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Episode #78: These Are the Kids We Were Given

these are the kids we were given
Our adult children see what a good relationship with their adult parents looks like from a different perspective than we do. Because of the internet and social media, needs that were once being met by parents are now being met by Google and Facebook. Thus, where parents may see their relationship with their now adult children as distant, they may see it as perfect. Adult children are not intentionally ignoring their parents, they are taking responsibility for fulfilling their own needs, which are far different than their parents' needs, thus, parents tend to feel that are not a priority in their children's life. Listen to this episode to find out why this may not be a bad perspective. Are parents neglecting their responsibility to take care of their own needs rather than advocating it to their adult children?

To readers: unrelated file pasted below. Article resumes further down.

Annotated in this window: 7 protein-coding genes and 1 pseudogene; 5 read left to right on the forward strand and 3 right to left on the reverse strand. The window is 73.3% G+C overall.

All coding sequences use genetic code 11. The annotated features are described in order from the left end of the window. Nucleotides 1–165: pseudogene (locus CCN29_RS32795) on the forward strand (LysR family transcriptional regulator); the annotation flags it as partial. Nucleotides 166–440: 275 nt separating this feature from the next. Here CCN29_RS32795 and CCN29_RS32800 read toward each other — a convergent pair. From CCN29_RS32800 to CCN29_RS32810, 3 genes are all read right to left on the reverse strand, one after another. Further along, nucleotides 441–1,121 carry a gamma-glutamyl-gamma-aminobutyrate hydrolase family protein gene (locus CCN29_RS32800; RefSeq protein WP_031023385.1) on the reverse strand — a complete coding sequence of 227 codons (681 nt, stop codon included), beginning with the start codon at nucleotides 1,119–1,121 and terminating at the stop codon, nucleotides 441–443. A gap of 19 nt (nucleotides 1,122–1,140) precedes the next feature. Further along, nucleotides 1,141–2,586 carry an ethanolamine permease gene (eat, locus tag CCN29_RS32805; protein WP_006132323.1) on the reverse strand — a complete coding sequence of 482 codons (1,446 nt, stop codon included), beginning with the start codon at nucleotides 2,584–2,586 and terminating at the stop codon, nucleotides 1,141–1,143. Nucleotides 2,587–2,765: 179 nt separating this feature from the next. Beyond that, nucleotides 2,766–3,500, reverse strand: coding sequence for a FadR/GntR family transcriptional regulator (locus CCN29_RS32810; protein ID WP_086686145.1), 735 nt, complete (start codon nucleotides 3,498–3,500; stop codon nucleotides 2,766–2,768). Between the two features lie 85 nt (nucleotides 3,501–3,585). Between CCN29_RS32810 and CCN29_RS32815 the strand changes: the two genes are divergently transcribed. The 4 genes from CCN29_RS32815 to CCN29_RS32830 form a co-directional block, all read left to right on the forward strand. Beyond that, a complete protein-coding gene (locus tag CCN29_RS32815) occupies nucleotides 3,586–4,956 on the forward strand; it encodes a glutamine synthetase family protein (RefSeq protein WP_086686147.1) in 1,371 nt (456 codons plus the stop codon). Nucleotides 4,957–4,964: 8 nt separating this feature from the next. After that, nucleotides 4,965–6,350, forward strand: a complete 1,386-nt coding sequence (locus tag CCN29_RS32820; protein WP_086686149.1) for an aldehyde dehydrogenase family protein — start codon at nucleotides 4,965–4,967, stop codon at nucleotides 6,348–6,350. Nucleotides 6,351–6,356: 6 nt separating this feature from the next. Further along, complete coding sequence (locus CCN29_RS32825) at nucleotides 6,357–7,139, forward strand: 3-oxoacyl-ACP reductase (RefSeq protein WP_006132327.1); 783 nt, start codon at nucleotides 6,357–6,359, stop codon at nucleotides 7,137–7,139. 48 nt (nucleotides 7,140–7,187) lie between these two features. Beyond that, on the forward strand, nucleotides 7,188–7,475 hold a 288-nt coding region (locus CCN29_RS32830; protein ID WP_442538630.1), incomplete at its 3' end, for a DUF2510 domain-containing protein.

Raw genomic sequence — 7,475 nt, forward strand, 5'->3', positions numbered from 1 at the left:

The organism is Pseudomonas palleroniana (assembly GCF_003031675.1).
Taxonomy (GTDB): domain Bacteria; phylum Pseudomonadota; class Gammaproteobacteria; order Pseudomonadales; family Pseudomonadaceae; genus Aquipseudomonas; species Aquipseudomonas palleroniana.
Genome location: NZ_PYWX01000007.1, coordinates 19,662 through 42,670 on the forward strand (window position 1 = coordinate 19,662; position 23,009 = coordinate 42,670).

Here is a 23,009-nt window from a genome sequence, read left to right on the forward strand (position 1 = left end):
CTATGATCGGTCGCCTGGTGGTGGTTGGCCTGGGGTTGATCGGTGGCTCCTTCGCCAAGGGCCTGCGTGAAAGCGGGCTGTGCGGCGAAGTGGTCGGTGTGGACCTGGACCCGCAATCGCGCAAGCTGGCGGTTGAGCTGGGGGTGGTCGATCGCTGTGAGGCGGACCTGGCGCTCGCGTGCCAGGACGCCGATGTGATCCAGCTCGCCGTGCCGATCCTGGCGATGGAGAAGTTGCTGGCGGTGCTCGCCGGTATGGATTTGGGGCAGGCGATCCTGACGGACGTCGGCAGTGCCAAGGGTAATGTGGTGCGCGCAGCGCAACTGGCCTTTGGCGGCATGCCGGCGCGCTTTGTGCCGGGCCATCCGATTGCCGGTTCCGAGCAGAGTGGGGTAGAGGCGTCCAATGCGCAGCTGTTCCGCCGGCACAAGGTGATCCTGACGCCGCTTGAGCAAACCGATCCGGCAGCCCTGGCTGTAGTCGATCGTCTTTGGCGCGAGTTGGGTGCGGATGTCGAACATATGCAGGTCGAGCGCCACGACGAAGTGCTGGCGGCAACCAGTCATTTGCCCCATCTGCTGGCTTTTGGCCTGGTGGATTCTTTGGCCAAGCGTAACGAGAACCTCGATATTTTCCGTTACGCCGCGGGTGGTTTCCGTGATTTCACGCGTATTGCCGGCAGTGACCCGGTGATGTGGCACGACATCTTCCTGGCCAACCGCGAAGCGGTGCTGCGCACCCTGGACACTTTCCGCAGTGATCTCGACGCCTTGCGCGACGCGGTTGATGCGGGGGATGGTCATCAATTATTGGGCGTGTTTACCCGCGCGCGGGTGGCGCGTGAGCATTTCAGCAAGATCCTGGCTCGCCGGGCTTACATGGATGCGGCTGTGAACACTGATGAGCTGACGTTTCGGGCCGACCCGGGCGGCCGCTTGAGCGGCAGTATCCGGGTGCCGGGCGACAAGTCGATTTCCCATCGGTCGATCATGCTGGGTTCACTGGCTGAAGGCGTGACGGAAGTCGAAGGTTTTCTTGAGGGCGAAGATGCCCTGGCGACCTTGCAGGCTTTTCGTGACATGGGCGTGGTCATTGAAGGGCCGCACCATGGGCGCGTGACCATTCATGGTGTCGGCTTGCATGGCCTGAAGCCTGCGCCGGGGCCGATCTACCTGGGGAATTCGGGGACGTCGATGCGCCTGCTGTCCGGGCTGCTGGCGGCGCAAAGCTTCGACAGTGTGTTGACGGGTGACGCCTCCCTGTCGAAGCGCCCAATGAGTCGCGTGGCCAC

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Episode 78 These Are the Kids We Were Given Welcome to the podcast, loving On Purpose. I'm your host, Bonnie Lyman. If you're having trouble navigating through your relationships with your adult children, if you are struggling to connect with them or having specific challenges, you're in the right place. This is Bonnie Lyman and you are listening to the podcast, loving On Purpose. This is episode number 78. These are the kids you were given. I am so thankful for all of you that turned in this week, and I hope I give you food for thought anyway. Um, when it comes to wanting our relationships with our children to be different. It can cause us some pain. And so it's accepting that they may never be different, which is often hard to accept, but we are living longer these days, and so I hope you are out there pursuing things that interest you. That fulfill you. And more than any other time in our history, I think we're having to find things outside of association, spending time with our family to fulfill this time in our life. Someone once said, your life is not between birth, your birth and your death, but it's between now and your next breath. And we know that that's true. We don't know how long we're going to live. We don't know what changes are going to come into our lives, whether it's health issues with ourself, with others, we don't know what kind of decisions our kids were going to make. But it is a different time and every decade is a different time. And now we are being introduced to ai, which is is going to be, as I've heard, a bigger change to technology than even the internet was. We grew up thinking we were victims of what happened in our lives. That what happened in our lives either caused us to be satisfied or unsatisfied how we were raised. What's happening in your life right now, how your adult children are treating you? All of those things are circumstances that affect how we view life and what kind of life we're leading right now. Yes, you don't have control over those things. How you were raised, what's maybe happening in your life, how your adult children are treating you, but it's al always. Our choice of how we're going to let it affect us. This means I have control over how I want to view the things happening my life, and how I want to live my life. It's going to be an awfully long wait if I wait for fulfillment. In my life on waiting for my children to be more involved in my life. I'm not seeing things are hard, uh, especially living in the United States with all its con conveniences. But things have changed so drastically from when we were the adult children. Some of these changes are, are some of these things. It's more convenient to ask or to pay someone to help with a project when a generation ago, we may have asked a family member to help us with that. We have lots more connection through social media than we ever had before. And so we are not as dependent on family for social connection. We have more free time on our hands than we ever had before. Because of the ease of all the conveniences we had. We also have more mental health problems than ever before. There's more kids going to therapy. There used to be such a stigma to going to therapy that now I find my grandchildren at a very young age. Are requesting to go to therapy. There are only a few of the changes that cause our relationships to be what we might say, uh, more distance than when we were our kids' age. Our kids don't see our relationships as distant because number one, they weren't around when we were gathering. With our relatives, and number two, they don't see it as the exact amount of time. Parents and adult children are supposed to spend time together. They see it as nothing has gone wrong. They don't even see it as being different, so, So who is right? Relationships change as seen by millennials and Generation Z. Some choose to have contact with their parents, but many are feeling their parents weren't emotionally present for them when they were being raised. And they see their parents as being emotionally immature. Many feel, for whatever reason, their parents weren't present for them when they were young. They may even make this up, but when life goes awry for them, they have a need to blame something as to why they can't figure out why their life isn't the way they want it to be. So they blame their parents and how they were raised. They feel victimized by their circumstances, so then they blame how they were raised. Many feel judgment by their parents for having different religious values that cross over sometimes into different social and political values. Often it's apparent that are upset by this, the the parents care that their children have left their faith, they raised their children in. But the children often don't have any feelings if their parents still stay true to this faith. They don't judge their parents for believing. In this faith in which they were raised, they have chosen just not to believe it, but they don't want, our adult children don't want to be criticized for not having the same values. Love me for who I am, not when I am who you want me to be. Bottom line is this generation is figuring out life in a different way than their parents figured it out before. When children would go to their parents for advice, when they needed help, they now go to social media or Google. The past generation needed the wisdom of experienced parents for counsel. This generation needs the internet and closer in age to what they are for counsel and direction. In some ways, they are right. Many of the past generation are not keeping up with all the technology that affords us expertise on anything we want to know. So, You taking it personally that they don't turn to you for counsel and advice can handle your relationship instead of just accepting that's what they're doing today. Adult children are trying to keep up with taking care of their own needs and they don't have time. To take care of their parents' needs. That may sound cruel and harsh to a lot of you, but the reality is, number one, they have more difficult needs that need to be addressed than we had. And number two, being an adult. That's us means you take care of fulfilling your own needs. It is not your child's responsibilities. So how does the past generation, we, the parents of these adult children today, adapt? To this ever-changing generation, number one, we accept and respect this generation as having a different kind of need for a different kind of relationship with us than we had with our parents. I didn't have a great relationship with my parents. My parents never approved of anything I did, and I felt like I was a pretty straight arrow kid. I can remember feeling guilty for not talking to my mother when she lived in a different state. She had no answering machine. She didn't have a smartphone. There was no way she even knew I was trying to get ahold of her. I don't want my kids feeling guilty about the, the treatment that they give me. I was reminded often that I never quite did enough to please my parents. We need to focus on what we see as strengths in them. Not how they're neglecting us, because remember, they don't see it as neglect. They see it as the perfect amount of time to associate with us. We don't make their misbehavior mean anything about how we raise them. They took how they were raised and either decided to not follow it or to make choices on their own that maybe don't even benefit them, but they have a high need for that autonomy to govern themselves. We need to recognize our worth and identity being separate from the worth and identity of our adult children. We are from the same family. But we are all very unique with unique likes, dislikes, abilities, weaknesses, and strengths. We need to be confident. We need to be confident because we know we are amazing. And yet we have imperfections all at the same time. And we give me humble and loving because we know our children are amazing and have flaws just like me. Free yourself by not putting meaning to too much any human behavior. With your adult children that you disagree with? Life would be pretty boring if everybody thought and acted like me and yet we think we would be happier if our childrens wanted the same things we wanted. I think God knew exactly. What he was doing when he orchestrated the plan of salvation. Let's have a little more faith, a little more belief that things are going exactly as they were supposed to be going, and everything is going to work out. A mixture of all are small. Insignificant experiences that we have in life end up making for a pretty amazing life. Our adult kids are living the life they are supposed to be. How would that feel if you could believe that? Why not just try? To see things from your kids' perspective and that nothing has gone wrong, that you just have some needs that are not being fulfilled by them. It's time that we start looking outside of. Of them, of our adult kids to gain all of our happiness and satisfaction. We have a whole life out there with so many people to serve with so many people that need us. With so many things to do with so many things to learn. It's all out there just for the taking. We live in a country where we can do pretty much anything we want to do. Let's not waste time bemoaning what our adult children or not offering to us, but focus on what we can offer to the relationship. By becoming a better person, by serving others, by being an an example of unconditionally loving everyone. I hope you have a great week. Have a great 4th of July. And I will talk to you next week. If you like this, be this episode and you felt it was of benefit to you, I ask you to share it with somebody that perhaps it could also benefit, but if you're still feeling kind of stuck in that you don't know how to apply what was talked about, Or where to start on, on changing your thoughts, on changing your perspective, on bettering your relationship. Get on a call with me and we can have a discussion and I can tell you. How to apply it and where we start, and then you get to decide what you want to do about this relationship that maybe you're struggling with with your adult children. There's no reason to go on the rest of our lives struggling with our relationships with our adult children. Let's assume the best. Let's assume that we all love each other and we're just trying to figure out how to maintain our own boundaries and respect another ones. But I can help you with everything. So just go to bonnie and book a call. I can't wait to hear from you. .